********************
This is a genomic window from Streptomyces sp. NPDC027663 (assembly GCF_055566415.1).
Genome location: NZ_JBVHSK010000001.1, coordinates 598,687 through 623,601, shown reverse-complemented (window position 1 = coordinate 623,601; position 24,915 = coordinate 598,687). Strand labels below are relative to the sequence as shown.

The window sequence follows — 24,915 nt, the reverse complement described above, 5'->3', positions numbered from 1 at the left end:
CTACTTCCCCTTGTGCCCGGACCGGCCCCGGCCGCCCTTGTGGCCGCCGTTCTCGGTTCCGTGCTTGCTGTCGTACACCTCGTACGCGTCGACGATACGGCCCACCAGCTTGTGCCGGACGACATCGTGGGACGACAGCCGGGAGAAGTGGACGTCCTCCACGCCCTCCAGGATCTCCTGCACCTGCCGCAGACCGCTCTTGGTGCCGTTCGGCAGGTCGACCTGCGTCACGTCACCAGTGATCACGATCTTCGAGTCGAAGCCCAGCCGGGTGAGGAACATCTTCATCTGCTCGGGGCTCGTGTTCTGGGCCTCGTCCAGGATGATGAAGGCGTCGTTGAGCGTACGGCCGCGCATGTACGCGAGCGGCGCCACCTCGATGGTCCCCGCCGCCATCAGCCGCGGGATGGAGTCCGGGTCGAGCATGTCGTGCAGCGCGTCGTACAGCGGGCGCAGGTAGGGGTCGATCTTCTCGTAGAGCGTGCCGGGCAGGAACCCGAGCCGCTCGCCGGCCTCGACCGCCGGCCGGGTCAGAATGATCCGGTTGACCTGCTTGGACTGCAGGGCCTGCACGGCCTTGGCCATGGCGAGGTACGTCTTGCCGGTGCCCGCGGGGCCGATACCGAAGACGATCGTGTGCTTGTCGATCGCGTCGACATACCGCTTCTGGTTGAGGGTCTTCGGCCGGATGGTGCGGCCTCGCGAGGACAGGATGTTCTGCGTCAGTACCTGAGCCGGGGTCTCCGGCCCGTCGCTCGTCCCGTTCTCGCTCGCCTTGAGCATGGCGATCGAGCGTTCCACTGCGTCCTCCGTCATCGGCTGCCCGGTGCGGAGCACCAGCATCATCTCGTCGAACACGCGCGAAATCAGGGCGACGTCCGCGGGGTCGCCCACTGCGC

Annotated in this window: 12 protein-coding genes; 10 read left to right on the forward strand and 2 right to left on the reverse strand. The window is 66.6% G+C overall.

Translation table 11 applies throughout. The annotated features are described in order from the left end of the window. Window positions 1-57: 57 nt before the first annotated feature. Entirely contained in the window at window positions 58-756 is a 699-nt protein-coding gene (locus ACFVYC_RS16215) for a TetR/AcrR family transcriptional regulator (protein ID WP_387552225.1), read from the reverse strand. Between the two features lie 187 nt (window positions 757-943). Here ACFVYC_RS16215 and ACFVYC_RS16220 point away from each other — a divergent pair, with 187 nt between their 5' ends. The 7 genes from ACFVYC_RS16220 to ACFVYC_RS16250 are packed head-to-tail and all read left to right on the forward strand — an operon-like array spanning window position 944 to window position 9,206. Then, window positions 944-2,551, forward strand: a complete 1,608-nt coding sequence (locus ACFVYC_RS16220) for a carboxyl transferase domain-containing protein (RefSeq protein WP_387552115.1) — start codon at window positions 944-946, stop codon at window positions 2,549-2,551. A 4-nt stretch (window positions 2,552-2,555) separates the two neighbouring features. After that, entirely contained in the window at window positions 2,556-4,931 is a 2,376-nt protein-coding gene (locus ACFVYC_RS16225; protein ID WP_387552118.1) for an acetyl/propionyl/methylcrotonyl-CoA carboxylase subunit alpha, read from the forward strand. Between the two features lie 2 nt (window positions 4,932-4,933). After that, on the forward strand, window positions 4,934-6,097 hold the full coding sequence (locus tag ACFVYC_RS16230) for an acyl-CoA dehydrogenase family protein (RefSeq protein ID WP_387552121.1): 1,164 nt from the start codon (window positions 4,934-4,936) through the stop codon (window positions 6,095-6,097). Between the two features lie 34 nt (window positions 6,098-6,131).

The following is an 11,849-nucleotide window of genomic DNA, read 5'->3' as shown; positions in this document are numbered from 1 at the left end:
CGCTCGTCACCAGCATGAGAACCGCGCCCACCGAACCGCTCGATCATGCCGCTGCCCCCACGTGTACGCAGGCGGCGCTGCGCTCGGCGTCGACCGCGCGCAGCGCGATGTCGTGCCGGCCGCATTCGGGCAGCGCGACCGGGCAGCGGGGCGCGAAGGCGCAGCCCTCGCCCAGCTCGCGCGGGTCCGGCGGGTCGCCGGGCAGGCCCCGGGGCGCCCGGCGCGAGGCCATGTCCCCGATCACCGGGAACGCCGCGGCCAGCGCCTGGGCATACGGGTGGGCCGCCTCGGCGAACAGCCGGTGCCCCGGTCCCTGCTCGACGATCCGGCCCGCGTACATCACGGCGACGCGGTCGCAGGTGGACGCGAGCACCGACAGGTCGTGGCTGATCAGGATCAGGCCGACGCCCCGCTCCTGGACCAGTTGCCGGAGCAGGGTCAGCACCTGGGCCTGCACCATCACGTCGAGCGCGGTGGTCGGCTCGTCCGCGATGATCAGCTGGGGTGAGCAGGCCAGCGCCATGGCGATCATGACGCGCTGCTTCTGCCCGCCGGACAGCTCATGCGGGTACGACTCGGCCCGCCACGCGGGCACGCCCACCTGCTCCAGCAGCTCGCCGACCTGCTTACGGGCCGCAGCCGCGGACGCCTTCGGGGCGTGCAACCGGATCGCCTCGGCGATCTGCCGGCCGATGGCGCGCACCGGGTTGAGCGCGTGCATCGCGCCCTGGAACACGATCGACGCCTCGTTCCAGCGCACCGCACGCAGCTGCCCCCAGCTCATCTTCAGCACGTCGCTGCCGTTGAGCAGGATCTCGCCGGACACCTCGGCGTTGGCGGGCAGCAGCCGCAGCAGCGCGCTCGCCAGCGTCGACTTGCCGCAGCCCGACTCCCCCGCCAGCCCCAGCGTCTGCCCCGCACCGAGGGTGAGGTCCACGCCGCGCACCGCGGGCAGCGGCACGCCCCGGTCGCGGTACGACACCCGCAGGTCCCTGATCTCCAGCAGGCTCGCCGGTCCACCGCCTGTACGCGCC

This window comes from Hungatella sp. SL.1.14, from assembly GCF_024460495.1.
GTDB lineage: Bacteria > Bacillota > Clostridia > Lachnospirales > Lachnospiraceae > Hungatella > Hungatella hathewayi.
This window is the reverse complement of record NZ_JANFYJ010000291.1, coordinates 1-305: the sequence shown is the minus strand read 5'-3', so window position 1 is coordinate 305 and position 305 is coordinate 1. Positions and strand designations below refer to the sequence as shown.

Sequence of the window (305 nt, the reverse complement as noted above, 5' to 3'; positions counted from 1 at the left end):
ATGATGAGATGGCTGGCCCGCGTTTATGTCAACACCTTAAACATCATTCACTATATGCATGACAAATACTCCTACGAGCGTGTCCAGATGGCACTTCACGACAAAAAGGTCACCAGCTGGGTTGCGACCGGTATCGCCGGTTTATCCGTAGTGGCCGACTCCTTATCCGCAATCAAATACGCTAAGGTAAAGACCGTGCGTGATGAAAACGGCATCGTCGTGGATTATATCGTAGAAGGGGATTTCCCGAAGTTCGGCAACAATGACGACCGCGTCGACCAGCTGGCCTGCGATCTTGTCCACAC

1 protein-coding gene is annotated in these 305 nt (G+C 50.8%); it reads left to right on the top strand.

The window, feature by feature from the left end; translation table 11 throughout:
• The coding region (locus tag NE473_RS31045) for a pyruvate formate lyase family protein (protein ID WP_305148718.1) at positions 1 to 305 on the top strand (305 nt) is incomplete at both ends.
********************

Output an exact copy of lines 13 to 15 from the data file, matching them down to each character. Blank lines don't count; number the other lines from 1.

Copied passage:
ATGATGAGATGGCTGGCCCGCGTTTATGTCAACACCTTAAACATCATTCACTATATGCATGACAAATACTCCTACGAGCGTGTCCAGATGGCACTTCACGACAAAAAGGTCACCAGCTGGGTTGCGACCGGTATCGCCGGTTTATCCGTAGTGGCCGACTCCTTATCCGCAATCAAATACGCTAAGGTAAAGACCGTGCGTGATGAAAACGGCATCGTCGTGGATTATATCGTAGAAGGGGATTTCCCGAAGTTCGGCAACAATGACGACCGCGTCGACCAGCTGGCCTGCGATCTTGTCCACAC

1 protein-coding gene is annotated in these 305 nt (G+C 50.8%); it reads left to right on the top strand.

The window, feature by feature from the left end; translation table 11 throughout: